When and why to refer to a psychotherapist…
Ellen Farrell, MA, NCC, LPC
No matter what background you bring to your work as an Eden Energy Medicine practitioner, it’s important to understand that although the work of Energy Medicine can and does deeply affect and influence mood and can have a profound impact on bringing emotional balance and healing, it’s not a replacement for the treatment of your client who has, in clinical terms, an “emotional disorder.” While EEM does impact these issues, it is ethically inappropriate, illegal, and a serious liability for you to treat or claim to treat a disorder diagnosed by a physician or mental health professional.
Your client may have a history of disorder and may not need a therapist now – or may have no diagnosis and be in dire need, and yes, telling the difference can be a complex process! People who are fragile, who may dissociate, become deeply agitated/delusional, depressed, or who have a history of severe trauma and unresolved emotional pain may need to connect with a proficient mental health care provider since EEM does not provide this kind of training. If your client complained of severe stomach pain, you would (in addition to treating with all your EEM tool kit of options) also listen to medical progress, or encourage a medical referral (and document this in your notes); sore muscle aches that don’t resolve could get a referral to a massage therapist, acupuncturist, and/or chiropractor or osteopath, or tooth/gum/jaw pain to a dentist or orthodontist; and nutritional issues to a nutritionist!
On the other hand, while you cannot prescribe a treatment – you can say what has worked for you, personally, and you can say what is considered a norm, or is supported by research (i.e., for your client who only eats hot dogs and soda – fiber, whole foods, good fats, low cholesterol and low fat options – avoid trans fats or saturated fats – and a variety of fruits and veggies is considered a norm for healthy eating; or, meditation and exercise help to increase endorphin production; or, many people are deficient in minerals such as magnesium). You can encourage a client to research something – and you can refer to a specialist whose area of expertise relates to their concerns.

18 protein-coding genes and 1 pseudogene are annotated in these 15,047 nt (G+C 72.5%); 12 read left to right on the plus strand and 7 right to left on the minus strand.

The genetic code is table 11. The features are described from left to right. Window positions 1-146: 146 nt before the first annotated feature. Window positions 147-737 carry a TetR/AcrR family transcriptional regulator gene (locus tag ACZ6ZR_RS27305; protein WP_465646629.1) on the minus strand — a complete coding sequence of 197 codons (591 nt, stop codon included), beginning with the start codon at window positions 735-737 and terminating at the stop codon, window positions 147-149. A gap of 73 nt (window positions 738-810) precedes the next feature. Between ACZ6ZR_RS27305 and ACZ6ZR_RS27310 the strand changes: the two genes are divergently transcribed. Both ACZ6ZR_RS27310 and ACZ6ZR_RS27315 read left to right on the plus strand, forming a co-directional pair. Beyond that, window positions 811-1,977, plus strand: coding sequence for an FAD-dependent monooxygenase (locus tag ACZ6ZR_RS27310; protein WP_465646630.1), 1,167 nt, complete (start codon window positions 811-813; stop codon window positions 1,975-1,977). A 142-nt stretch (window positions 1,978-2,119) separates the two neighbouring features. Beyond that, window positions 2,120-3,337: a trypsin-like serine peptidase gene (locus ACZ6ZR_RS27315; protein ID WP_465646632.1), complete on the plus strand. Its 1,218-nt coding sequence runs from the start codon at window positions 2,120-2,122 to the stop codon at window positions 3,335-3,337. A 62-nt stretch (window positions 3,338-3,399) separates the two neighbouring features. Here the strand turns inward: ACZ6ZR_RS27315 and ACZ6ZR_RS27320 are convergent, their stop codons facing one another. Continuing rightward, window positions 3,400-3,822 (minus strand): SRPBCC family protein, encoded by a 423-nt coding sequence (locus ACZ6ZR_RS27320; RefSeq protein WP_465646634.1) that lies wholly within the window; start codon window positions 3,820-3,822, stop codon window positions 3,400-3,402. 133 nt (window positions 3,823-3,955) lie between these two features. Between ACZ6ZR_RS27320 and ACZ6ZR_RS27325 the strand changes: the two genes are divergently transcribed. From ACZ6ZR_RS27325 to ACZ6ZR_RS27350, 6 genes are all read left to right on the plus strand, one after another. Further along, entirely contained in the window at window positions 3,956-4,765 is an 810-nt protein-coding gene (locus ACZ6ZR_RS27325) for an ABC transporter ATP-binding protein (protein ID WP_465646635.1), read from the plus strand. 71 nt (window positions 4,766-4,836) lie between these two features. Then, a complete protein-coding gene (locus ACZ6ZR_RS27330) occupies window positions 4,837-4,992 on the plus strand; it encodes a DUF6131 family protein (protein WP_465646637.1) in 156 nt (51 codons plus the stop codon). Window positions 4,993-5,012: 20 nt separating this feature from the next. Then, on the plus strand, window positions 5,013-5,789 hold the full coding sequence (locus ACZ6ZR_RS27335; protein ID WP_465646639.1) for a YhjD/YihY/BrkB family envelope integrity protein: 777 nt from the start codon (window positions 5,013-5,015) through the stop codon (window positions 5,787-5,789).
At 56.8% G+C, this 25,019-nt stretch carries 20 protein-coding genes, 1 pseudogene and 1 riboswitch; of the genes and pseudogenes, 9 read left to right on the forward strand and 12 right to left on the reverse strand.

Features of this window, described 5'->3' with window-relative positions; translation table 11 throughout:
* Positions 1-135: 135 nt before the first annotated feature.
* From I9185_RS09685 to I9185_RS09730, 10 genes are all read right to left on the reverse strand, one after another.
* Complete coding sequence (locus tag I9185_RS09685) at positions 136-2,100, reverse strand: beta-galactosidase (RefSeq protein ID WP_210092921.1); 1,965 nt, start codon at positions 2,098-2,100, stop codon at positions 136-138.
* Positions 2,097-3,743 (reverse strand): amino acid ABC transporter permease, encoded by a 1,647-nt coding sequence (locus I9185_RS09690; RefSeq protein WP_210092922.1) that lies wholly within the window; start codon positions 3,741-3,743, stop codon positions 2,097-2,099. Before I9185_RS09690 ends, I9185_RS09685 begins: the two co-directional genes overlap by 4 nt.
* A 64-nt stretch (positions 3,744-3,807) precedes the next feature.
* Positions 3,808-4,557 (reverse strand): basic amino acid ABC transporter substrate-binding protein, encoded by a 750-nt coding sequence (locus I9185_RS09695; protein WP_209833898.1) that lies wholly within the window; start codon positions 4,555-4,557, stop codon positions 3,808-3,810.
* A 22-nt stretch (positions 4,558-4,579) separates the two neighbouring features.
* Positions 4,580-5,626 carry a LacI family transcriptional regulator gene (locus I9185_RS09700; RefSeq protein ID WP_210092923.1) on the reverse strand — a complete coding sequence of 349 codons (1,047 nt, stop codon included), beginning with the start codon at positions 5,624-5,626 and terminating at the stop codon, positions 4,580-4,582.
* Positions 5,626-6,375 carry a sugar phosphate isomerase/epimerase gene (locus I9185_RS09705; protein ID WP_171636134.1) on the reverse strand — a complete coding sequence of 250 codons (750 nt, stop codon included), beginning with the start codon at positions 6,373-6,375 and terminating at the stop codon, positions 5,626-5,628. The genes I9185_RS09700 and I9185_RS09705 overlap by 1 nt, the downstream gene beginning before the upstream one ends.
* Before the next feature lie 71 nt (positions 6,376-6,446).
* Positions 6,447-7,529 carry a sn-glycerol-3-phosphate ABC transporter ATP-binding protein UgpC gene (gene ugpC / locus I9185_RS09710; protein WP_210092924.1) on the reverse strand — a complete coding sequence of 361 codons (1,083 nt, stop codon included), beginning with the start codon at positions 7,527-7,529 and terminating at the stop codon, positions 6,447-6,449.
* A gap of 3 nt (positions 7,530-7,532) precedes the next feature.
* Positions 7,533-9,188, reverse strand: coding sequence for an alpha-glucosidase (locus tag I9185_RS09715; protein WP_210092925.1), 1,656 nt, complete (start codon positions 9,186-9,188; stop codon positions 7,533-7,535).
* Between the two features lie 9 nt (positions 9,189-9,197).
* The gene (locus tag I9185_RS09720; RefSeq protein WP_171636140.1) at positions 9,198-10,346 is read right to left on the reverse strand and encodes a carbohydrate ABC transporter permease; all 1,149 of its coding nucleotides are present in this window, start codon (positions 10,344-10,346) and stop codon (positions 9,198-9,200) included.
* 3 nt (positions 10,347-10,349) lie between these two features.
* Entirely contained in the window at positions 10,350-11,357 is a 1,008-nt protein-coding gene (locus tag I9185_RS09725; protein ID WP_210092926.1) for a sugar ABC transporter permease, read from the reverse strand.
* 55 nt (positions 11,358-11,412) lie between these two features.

As a psychotherapist, my goal is to identify, acknowledge, heal, and clear out discordance and/or trauma where it exists, help clients to build skills and optimize functioning, creativity, and ultimately, bring balance, allowing the joy and magic of life to flow.
If you don’t have a list of experienced psychotherapists, I encourage you to check out some in your area. Find out who is interested or open to your work in EEM so you have an easier initial understanding – and can develop professional relationships, which may then evolve into a referral network.
I also encourage you to find one who is expert in the use of EFT or other energy psychology trauma-release work, which is effective with trauma issues (where talk therapy alone is not as effective) such as rape, abuse, loss, death, witnessing a crime or being victimized, experiencing fear, betrayal, shock, or some other experience which left them with stuck emotions and pain/disturbance.
Disorders may include:
- unstable self-image/personality issues
- major depression (whether short cycles or longer bouts)
- mania or bipolar/mixed mood disorders
- anxiety disorders
- dissociative disorders
Other issues, often co-occurring, such as immune system disorders, relate to trauma or major stressors which may not be apparent initially, but which may reveal themselves during the work or during your intake session. These deal with issues that interfere with your client’s functioning in life.
- Some signs that may determine your need to refer could be:
- excessive drug/alcohol use (can they imagine not using the substance/s?)
- anxiety/panic attacks
- inability to maintain self care
- sadness for more than 2 weeks
- lack of motivation or focus in work or life
- increase or loss of appetite
- severe relationship conflicts
- weight gain or loss (more than 5%)
- suicidality or homicidality (911 or immediate in-office referral may be needed)
- erratic mood swings &/or behavioral changes
- disruptive or disturbing comments or behavior
- expressions of victimization
- history of trauma which may not be fully resolved
These symptoms give you an idea of how to identify issues that could benefit from working with a licensed mental health provider, and highlight the importance of asking some key questions in your intake so you can know right off the bat if you may need to refer to a professional counselor (LPC), clinical social worker (LCSW), psychologist, etc. Each state has different rules and requirements for licensure, so it is good to know what your state requires and how specialties are defined. Your client needs to be clearly informed about what you do – keeping clear boundaries, knowing when to refer is a key to providing the best options to your clients.
For a long laundry list of signs and symptoms, go to www.ellenfarrell.com, New Client Forms, Intake form, page 3.